ASP.NET unit testing

Frequently Asked Questions

The NUnitAsp team sees frequently asked questions as indicators of problems with NUnitAsp. We strive to eliminate FAQs by improving NUnitAsp itself, so this isn't the best place to start for general information about NUnitAsp. For an overview, see the NUnitAsp QuickStart Guide. For a detailed tutorial, see the NUnitAsp Tutorial. For installation issues, see the Installation Guide. NUnitAsp is available for download at the NUnitAsp web site.

Q: How do I test if a page has redirected properly?

A: Use the Browser.CurrentUrl property to look at the current URL or the CurrentWebForm.AspId property to look at the ASP.NET ID of the current web form.

Q: How do I test user controls and stuff in data grids?

A: See the section titled "User Controls, Data Grids, and Other Control Nesting" in the Quick-Start Guide.

Q: How do I test a site that requires authentication?

A: Use the Credentials property on HttpClient to set your login credentials. For example, to use your current login, you would use this code:

Browser.Credentials = CredentialCache.DefaultCredentials;

You may also include a username and password when you retrieve a URL:


Q: Why doesn't NUnitAsp support frames / Javascript / pop-up windows / more HTML controls?

A: NUnitAsp's purpose is to enable test-driven development of ASP.NET code-behind methods. If you use NUnitAsp to do so, you'll find that the lack of Javascript, etc. is much less of an issue. When you write an NUnitAsp test, focus on testing the behavior of a specific page or even a specific user control. We expect you to ignore frames, Javascript, and other client-side issues and focus on testing code-behind logic.

We would like to provide more robust client-side support, but given our limited manpower, we have decided to focus on the code-behind unit-testing aspect of NUnitAsp instead.

Q: But what about AJAX?

If you have server controls that generate client-side AJAX, you can test the server-side component with a custom tester that imitates the client-side behavior. You can't test the client-side behavior with NUnitAsp; NUnitAsp is meant for testing server-side ASPX code-behind.

Q: When I try to compile NUnitAsp in VS.NET, I get a "cryptographic failure" error. What's wrong?

A: The NUnitAsp DLL is strong-named, which means it must be signed by a cryptographic key. If you try to compile without a key, you'll get this error message:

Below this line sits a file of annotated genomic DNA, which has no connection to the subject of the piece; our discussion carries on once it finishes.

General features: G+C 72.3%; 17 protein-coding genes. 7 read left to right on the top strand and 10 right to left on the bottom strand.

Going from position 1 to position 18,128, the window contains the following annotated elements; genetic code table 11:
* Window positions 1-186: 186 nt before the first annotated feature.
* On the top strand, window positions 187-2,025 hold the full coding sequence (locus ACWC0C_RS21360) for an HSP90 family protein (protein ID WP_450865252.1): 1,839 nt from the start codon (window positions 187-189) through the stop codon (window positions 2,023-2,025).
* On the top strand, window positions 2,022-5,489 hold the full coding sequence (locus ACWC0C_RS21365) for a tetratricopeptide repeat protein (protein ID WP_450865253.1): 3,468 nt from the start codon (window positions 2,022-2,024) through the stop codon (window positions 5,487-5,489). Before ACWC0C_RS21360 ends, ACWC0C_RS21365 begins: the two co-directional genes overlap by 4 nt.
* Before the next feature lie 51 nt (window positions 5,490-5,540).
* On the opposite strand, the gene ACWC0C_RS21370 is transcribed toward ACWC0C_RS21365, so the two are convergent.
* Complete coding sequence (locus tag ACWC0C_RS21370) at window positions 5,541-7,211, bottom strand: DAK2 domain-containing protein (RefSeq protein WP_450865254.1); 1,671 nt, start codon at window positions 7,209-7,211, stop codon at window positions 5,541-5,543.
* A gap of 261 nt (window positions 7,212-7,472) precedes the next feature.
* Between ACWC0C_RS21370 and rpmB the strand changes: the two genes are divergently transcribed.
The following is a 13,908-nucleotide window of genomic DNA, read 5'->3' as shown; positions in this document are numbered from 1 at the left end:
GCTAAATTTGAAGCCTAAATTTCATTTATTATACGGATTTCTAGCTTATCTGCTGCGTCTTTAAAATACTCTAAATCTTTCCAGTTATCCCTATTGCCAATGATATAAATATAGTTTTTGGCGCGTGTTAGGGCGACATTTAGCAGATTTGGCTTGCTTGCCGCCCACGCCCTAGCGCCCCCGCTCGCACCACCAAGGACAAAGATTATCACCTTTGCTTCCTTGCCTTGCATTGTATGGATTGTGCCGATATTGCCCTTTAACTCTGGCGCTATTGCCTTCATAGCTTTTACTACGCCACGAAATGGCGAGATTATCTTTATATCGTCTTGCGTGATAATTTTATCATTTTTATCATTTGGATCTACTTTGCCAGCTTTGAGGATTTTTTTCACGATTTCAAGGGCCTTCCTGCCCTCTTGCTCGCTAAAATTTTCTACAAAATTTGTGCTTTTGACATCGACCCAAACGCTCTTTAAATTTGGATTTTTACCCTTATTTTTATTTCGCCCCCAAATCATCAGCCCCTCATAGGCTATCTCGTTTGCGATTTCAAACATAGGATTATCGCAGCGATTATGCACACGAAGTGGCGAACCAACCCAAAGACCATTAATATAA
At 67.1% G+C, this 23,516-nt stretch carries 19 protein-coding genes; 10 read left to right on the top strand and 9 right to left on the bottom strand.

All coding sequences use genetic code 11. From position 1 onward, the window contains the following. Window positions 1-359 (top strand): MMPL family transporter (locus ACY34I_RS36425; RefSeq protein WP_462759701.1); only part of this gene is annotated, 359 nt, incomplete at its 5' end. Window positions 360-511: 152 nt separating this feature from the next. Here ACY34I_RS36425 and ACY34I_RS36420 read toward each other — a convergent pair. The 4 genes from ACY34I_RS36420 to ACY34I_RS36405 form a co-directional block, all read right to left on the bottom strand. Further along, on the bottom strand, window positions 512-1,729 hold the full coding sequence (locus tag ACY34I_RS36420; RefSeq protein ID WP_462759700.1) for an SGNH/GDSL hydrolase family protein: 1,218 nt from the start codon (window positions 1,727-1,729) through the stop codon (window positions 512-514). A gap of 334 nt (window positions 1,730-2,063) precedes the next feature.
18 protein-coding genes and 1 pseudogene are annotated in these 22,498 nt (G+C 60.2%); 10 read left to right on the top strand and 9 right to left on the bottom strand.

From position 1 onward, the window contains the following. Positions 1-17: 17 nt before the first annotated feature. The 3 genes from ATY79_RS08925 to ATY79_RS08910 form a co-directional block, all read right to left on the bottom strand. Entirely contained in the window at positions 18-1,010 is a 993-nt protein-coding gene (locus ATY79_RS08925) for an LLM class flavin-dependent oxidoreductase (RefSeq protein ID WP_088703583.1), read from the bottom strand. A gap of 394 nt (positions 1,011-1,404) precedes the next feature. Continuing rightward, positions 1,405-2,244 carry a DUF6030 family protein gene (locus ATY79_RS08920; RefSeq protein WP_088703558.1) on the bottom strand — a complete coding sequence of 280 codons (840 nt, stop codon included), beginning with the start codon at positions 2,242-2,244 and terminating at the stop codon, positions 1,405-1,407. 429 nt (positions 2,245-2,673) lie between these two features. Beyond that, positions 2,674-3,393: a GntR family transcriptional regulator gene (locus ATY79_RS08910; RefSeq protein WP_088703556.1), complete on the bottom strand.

Cryptographic failure while signing assembly 'C:\projects\NUnitAsp\source\NUnitAsp\obj\Debug\NUnitAsp.dll' -- 'The key container name 'NUnitAsp' does not exist'

We don't include a key in the distribution, but the NUnitAsp build script automatically generates the correct kind of key for you. Open a Visual Studio .NET command prompt and type 'nant' in the root NUnitAsp directory to run it. You only need to do this the first time you compile.

Q: When I try to compile NUnitAsp with NAnt, the build says "External program returned errors". What's wrong?

A: The build script is set up to work with .NET 1.0 by default. It sets an environment variable called DotNetToolDir to point to your .NET 1.0 directory. If that directory doesn't exist, the build won't be able to find "sn.exe" and will fail with this error:

[exec] sn -k NUnitAsp.snk

C:\projects\nunitasp\,4): External program returned errors, see build log for details.
Try 'nant -help' for more information

To correct this, make sure you've set DotNetToolDir correctly and that sn.exe is in that path.

Once you have that working, NAnt will give you a different error:

[csc] C:\WINDOWS\Microsoft.NET\Framework\v1.0.3705\csc.exe failed to start.
The system cannot find the file specified

This error occurs because NAnt uses .NET 1.0 by default. At this point, you can use Visual Studio to build or you can edit NAnt.exe.config in the lib\NAnt directory. If you edit the config file, set the default framework to 1.1:

  <platform name="win32" default="net-1.1">

Many thanks to Ted Husted for pointing this out and to Cory Foy for blogging the solution.

Q: How do you spell "NUnitAsp?"

A: "NUnitAsp" is spelled in accordance with .NET framework naming standards. Like .NET's "HttpWebRequest" and "SqlConnection" classes, the first letter of each word is capitalized and acronyms are treated as a single word: N Unit Asp. It's pronounced "en unit a ess pee." It is not spelled "NunitAsp," "NUnitASP," or (heaven forbid) "nUnit.ASP."

Last updated for v2.0.